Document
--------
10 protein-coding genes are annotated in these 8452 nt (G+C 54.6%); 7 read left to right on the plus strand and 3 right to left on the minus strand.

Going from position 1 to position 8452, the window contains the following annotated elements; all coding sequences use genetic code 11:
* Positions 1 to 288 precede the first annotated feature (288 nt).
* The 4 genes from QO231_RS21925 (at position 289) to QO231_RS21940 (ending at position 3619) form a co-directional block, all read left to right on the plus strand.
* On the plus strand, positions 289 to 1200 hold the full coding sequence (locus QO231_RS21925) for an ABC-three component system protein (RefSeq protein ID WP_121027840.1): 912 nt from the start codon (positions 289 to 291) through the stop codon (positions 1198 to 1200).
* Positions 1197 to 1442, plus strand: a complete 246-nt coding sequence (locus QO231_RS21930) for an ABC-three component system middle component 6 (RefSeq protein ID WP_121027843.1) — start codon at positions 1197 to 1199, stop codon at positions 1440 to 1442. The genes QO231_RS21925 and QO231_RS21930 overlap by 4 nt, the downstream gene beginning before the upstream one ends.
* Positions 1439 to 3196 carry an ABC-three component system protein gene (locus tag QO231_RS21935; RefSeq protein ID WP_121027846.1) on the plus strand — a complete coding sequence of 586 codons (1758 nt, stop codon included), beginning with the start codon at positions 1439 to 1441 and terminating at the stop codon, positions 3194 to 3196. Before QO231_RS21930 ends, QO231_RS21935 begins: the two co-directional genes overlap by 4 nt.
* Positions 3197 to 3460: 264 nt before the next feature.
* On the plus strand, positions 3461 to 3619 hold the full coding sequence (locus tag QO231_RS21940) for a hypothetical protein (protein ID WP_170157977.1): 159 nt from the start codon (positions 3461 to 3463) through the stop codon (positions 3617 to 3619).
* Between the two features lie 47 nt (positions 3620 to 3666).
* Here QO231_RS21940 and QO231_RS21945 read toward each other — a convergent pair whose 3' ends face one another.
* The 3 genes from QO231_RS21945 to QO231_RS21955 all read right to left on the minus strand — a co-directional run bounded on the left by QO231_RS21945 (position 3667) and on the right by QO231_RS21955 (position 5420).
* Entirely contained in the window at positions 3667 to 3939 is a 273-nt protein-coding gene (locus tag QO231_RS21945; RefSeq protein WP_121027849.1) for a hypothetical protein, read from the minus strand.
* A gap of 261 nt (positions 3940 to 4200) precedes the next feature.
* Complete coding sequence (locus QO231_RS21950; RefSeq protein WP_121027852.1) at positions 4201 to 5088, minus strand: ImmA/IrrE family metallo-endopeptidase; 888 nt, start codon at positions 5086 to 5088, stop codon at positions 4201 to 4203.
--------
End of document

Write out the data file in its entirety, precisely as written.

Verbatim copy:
10 protein-coding genes are annotated in these 8452 nt (G+C 54.6%); 7 read left to right on the plus strand and 3 right to left on the minus strand.

Going from position 1 to position 8452, the window contains the following annotated elements; all coding sequences use genetic code 11:
* Positions 1 to 288 precede the first annotated feature (288 nt).
* The 4 genes from QO231_RS21925 (at position 289) to QO231_RS21940 (ending at position 3619) form a co-directional block, all read left to right on the plus strand.
* On the plus strand, positions 289 to 1200 hold the full coding sequence (locus QO231_RS21925) for an ABC-three component system protein (RefSeq protein ID WP_121027840.1): 912 nt from the start codon (positions 289 to 291) through the stop codon (positions 1198 to 1200).
* Positions 1197 to 1442, plus strand: a complete 246-nt coding sequence (locus QO231_RS21930) for an ABC-three component system middle component 6 (RefSeq protein ID WP_121027843.1) — start codon at positions 1197 to 1199, stop codon at positions 1440 to 1442. The genes QO231_RS21925 and QO231_RS21930 overlap by 4 nt, the downstream gene beginning before the upstream one ends.
* Positions 1439 to 3196 carry an ABC-three component system protein gene (locus tag QO231_RS21935; RefSeq protein ID WP_121027846.1) on the plus strand — a complete coding sequence of 586 codons (1758 nt, stop codon included), beginning with the start codon at positions 1439 to 1441 and terminating at the stop codon, positions 3194 to 3196. Before QO231_RS21930 ends, QO231_RS21935 begins: the two co-directional genes overlap by 4 nt.
* Positions 3197 to 3460: 264 nt before the next feature.
* On the plus strand, positions 3461 to 3619 hold the full coding sequence (locus tag QO231_RS21940) for a hypothetical protein (protein ID WP_170157977.1): 159 nt from the start codon (positions 3461 to 3463) through the stop codon (positions 3617 to 3619).
* Between the two features lie 47 nt (positions 3620 to 3666).
* Here QO231_RS21940 and QO231_RS21945 read toward each other — a convergent pair whose 3' ends face one another.
* The 3 genes from QO231_RS21945 to QO231_RS21955 all read right to left on the minus strand — a co-directional run bounded on the left by QO231_RS21945 (position 3667) and on the right by QO231_RS21955 (position 5420).
* Entirely contained in the window at positions 3667 to 3939 is a 273-nt protein-coding gene (locus tag QO231_RS21945; RefSeq protein WP_121027849.1) for a hypothetical protein, read from the minus strand.
* A gap of 261 nt (positions 3940 to 4200) precedes the next feature.
* Complete coding sequence (locus QO231_RS21950; RefSeq protein WP_121027852.1) at positions 4201 to 5088, minus strand: ImmA/IrrE family metallo-endopeptidase; 888 nt, start codon at positions 5086 to 5088, stop codon at positions 4201 to 4203.